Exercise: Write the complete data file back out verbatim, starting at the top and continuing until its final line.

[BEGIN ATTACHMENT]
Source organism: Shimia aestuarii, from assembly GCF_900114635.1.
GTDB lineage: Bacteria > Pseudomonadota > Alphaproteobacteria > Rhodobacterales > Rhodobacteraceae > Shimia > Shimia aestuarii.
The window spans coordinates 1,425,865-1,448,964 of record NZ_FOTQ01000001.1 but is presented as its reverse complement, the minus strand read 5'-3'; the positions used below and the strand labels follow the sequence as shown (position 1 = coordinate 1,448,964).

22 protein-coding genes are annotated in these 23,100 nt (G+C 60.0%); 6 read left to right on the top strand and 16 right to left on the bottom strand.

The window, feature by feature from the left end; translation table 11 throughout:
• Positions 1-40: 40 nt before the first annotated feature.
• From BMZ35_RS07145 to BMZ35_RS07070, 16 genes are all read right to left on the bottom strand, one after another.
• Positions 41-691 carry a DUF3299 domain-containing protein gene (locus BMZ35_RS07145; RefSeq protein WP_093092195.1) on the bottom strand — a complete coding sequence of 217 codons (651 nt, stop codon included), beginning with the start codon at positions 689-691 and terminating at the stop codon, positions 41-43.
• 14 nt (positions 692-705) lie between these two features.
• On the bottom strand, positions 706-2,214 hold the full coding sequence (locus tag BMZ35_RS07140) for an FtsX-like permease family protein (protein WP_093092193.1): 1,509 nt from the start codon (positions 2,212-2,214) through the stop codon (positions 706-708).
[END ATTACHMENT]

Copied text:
Source organism: Shimia aestuarii, from assembly GCF_900114635.1.
GTDB lineage: Bacteria > Pseudomonadota > Alphaproteobacteria > Rhodobacterales > Rhodobacteraceae > Shimia > Shimia aestuarii.
The window spans coordinates 1,425,865-1,448,964 of record NZ_FOTQ01000001.1 but is presented as its reverse complement, the minus strand read 5'-3'; the positions used below and the strand labels follow the sequence as shown (position 1 = coordinate 1,448,964).

22 protein-coding genes are annotated in these 23,100 nt (G+C 60.0%); 6 read left to right on the top strand and 16 right to left on the bottom strand.

The window, feature by feature from the left end; translation table 11 throughout:
• Positions 1-40: 40 nt before the first annotated feature.
• From BMZ35_RS07145 to BMZ35_RS07070, 16 genes are all read right to left on the bottom strand, one after another.
• Positions 41-691 carry a DUF3299 domain-containing protein gene (locus BMZ35_RS07145; RefSeq protein WP_093092195.1) on the bottom strand — a complete coding sequence of 217 codons (651 nt, stop codon included), beginning with the start codon at positions 689-691 and terminating at the stop codon, positions 41-43.
• 14 nt (positions 692-705) lie between these two features.
• On the bottom strand, positions 706-2,214 hold the full coding sequence (locus tag BMZ35_RS07140) for an FtsX-like permease family protein (protein WP_093092193.1): 1,509 nt from the start codon (positions 2,212-2,214) through the stop codon (positions 706-708).